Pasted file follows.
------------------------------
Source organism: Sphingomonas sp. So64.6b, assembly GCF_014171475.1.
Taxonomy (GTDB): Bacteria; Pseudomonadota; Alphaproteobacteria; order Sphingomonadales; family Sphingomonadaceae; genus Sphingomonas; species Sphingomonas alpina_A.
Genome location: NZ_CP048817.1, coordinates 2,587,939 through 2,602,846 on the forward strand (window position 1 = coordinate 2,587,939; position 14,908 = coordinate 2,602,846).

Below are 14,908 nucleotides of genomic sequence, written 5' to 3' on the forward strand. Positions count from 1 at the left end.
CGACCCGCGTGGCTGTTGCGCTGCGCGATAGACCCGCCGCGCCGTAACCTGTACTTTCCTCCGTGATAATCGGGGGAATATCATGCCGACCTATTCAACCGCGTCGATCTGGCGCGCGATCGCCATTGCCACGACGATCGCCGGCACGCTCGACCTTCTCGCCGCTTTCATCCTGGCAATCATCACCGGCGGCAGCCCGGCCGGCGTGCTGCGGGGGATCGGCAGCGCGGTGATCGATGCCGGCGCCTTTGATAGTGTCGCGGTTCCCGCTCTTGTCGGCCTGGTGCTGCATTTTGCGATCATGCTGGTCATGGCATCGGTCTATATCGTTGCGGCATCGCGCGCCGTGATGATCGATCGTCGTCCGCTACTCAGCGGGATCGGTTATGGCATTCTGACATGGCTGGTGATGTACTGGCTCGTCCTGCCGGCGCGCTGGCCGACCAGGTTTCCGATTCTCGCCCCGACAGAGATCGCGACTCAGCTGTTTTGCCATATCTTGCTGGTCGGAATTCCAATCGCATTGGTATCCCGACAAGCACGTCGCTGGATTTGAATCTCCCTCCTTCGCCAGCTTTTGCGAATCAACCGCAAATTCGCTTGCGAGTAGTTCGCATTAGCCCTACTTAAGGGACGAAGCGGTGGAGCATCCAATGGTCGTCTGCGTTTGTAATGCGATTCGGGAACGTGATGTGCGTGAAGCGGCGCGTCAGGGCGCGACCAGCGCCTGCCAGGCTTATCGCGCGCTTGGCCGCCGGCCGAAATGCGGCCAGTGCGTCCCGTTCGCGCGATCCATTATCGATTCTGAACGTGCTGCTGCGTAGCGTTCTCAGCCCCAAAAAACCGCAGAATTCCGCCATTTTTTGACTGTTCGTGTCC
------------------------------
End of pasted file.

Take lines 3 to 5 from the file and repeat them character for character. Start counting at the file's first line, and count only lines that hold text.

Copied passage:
Genome location: NZ_CP048817.1, coordinates 2,587,939 through 2,602,846 on the forward strand (window position 1 = coordinate 2,587,939; position 14,908 = coordinate 2,602,846).

Below are 14,908 nucleotides of genomic sequence, written 5' to 3' on the forward strand. Positions count from 1 at the left end.
CGACCCGCGTGGCTGTTGCGCTGCGCGATAGACCCGCCGCGCCGTAACCTGTACTTTCCTCCGTGATAATCGGGGGAATATCATGCCGACCTATTCAACCGCGTCGATCTGGCGCGCGATCGCCATTGCCACGACGATCGCCGGCACGCTCGACCTTCTCGCCGCTTTCATCCTGGCAATCATCACCGGCGGCAGCCCGGCCGGCGTGCTGCGGGGGATCGGCAGCGCGGTGATCGATGCCGGCGCCTTTGATAGTGTCGCGGTTCCCGCTCTTGTCGGCCTGGTGCTGCATTTTGCGATCATGCTGGTCATGGCATCGGTCTATATCGTTGCGGCATCGCGCGCCGTGATGATCGATCGTCGTCCGCTACTCAGCGGGATCGGTTATGGCATTCTGACATGGCTGGTGATGTACTGGCTCGTCCTGCCGGCGCGCTGGCCGACCAGGTTTCCGATTCTCGCCCCGACAGAGATCGCGACTCAGCTGTTTTGCCATATCTTGCTGGTCGGAATTCCAATCGCATTGGTATCCCGACAAGCACGTCGCTGGATTTGAATCTCCCTCCTTCGCCAGCTTTTGCGAATCAACCGCAAATTCGCTTGCGAGTAGTTCGCATTAGCCCTACTTAAGGGACGAAGCGGTGGAGCATCCAATGGTCGTCTGCGTTTGTAATGCGATTCGGGAACGTGATGTGCGTGAAGCGGCGCGTCAGGGCGCGACCAGCGCCTGCCAGGCTTATCGCGCGCTTGGCCGCCGGCCGAAATGCGGCCAGTGCGTCCCGTTCGCGCGATCCATTATCGATTCTGAACGTGCTGCTGCGTAGCGTTCTCAGCCCCAAAAAACCGCAGAATTCCGCCATTTTTTGACTGTTCGTGTCC